Fomapan 100 & 200 are always shot at half box speed and processed for 12 to 13 minutes at 20ºC same agitation as above.

I find all my negatives print around the same times and contrast grade, I may shoot Delta 100 and 400 (120) and HP5, in the same sessions (or trips) and will develop them together in the same tanks. I ofte stick 120 Paterson reels in my Jobo 2000 tanks above the 5x4 spiral. I get very consistent negatives.

10x8 EFKE Pl25 at 50 EI and Fortepan 200 at 100 EI get dish processed with Pyrocat HD 2+2 to 100 for 9 mins at 20ºC as I don't like spending too long in the dark. Now though I have a Paterson Orbital so will go to 1+1 to 100 dilution next time I shoot the format.

Ian
 

DaveF

New Member
Registered User
Thanks for this: interesting. I use Pyrocat HD for processing all my FP4+ on 10x8, to produce dual-purpose negatives for scanning and alt-pro. I also shoot B&W on 6x6 and 6x7 but use Delta 400 and DDX for that. I formally used Delta 100 and Ilfosol 3 or DDX for 5x4 but haven't shot any 5x4 B&W for a couple of years I think.
I use FP4+ at 125, use 2:2:100 with times usually now of 10'30" @ 21ºC for N with normal agitation - I have experimented with going a lot longer than this for alt-pro (esp. Argyrotypes) though with mixed results depending on a given negative (judging what times will work for processing given sheets for alt pro is a bit of an art I'm still trying to work my way through: so many variables with argyrotype especially). These times are perfect for scanning of course.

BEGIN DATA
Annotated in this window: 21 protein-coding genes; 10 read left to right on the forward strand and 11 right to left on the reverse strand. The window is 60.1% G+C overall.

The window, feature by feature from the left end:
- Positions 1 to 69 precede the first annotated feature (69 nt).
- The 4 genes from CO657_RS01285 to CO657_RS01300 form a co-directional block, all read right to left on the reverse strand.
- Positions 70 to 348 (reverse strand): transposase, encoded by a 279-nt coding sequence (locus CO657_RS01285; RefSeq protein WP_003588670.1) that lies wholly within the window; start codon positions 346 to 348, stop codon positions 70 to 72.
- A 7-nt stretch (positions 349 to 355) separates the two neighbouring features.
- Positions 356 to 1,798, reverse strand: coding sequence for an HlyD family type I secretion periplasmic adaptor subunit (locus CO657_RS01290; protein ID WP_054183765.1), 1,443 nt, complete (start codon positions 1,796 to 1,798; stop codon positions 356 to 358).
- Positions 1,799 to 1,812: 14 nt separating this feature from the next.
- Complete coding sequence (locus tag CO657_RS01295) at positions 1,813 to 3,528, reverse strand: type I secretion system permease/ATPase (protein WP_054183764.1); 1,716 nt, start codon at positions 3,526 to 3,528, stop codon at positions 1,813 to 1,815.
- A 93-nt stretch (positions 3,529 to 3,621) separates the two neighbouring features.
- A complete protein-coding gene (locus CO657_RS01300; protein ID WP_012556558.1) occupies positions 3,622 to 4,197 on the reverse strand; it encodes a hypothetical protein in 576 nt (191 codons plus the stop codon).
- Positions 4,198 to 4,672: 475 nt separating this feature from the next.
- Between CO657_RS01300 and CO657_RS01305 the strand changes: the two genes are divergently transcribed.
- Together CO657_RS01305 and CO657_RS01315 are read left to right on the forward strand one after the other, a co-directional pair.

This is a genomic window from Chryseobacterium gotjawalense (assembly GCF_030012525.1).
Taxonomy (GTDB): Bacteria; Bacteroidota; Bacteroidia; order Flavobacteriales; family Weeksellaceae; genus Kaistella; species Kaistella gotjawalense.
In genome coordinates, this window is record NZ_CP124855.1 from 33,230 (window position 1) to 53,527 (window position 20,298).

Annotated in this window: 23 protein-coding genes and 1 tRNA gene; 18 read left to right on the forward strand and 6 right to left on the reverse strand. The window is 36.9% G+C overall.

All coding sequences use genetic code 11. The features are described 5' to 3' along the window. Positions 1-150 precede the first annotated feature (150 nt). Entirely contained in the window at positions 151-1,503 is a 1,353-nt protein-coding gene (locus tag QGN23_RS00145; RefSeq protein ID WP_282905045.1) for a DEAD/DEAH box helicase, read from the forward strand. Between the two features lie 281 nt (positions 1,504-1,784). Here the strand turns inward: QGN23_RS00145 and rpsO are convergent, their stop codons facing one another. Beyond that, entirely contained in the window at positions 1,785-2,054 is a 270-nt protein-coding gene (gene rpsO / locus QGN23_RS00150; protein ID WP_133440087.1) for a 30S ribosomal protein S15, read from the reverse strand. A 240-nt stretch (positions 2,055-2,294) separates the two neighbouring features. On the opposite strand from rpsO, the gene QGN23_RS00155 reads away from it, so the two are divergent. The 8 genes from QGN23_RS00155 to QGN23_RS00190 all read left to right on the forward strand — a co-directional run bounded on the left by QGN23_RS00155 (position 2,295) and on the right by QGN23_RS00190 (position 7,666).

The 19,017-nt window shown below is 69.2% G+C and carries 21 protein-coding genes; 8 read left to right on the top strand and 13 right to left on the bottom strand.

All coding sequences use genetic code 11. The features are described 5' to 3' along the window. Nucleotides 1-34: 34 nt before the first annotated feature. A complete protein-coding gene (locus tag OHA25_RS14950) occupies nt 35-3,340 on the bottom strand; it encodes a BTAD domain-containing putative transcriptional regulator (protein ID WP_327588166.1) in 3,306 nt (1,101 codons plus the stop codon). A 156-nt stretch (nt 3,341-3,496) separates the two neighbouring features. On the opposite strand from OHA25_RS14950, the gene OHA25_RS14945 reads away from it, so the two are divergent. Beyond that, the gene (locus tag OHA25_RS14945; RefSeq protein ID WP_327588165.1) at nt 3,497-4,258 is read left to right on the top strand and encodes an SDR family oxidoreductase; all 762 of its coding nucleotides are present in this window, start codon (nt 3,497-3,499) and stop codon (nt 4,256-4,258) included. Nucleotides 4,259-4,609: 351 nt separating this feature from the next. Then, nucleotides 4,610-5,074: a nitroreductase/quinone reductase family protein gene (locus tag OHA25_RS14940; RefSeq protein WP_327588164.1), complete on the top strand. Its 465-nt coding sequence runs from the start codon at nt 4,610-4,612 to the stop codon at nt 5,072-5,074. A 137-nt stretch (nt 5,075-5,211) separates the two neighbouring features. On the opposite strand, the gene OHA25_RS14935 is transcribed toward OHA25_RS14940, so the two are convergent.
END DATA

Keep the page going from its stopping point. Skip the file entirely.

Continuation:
I use the new Steaman SP810 daylight trays for 10x8, which are excellent and a great improvement for my needs over the BTZS tubes which I still have and used until this year. (They need less space, and you don't need to go back into a changing tent to swap caps: I do all my processing in our small downstairs bathroom).
I then use Adox Acetic Acid (6mls to make up 500ml solution), I fix with TF4, and use Sodium sulphite hypoclear (1 heaped teaspoon for 500ml solution) replacing a given mix after 8 sheets.

There are only two things you have to watch with the Steaman trays: first, that you hold the lid firmly in place during processing because the lid just sits in place, not clip-on; second, the drain-time - on my current estimates it takes 18 seconds to completely drain 500ml of chemistry from the tray. Not really an issue for B&W but might be for the unwary intending to use these trays for colour processing where times are shorter and more critical (colour processing is very possible: I've not done it yet but will be experimenting quite soon hopefully).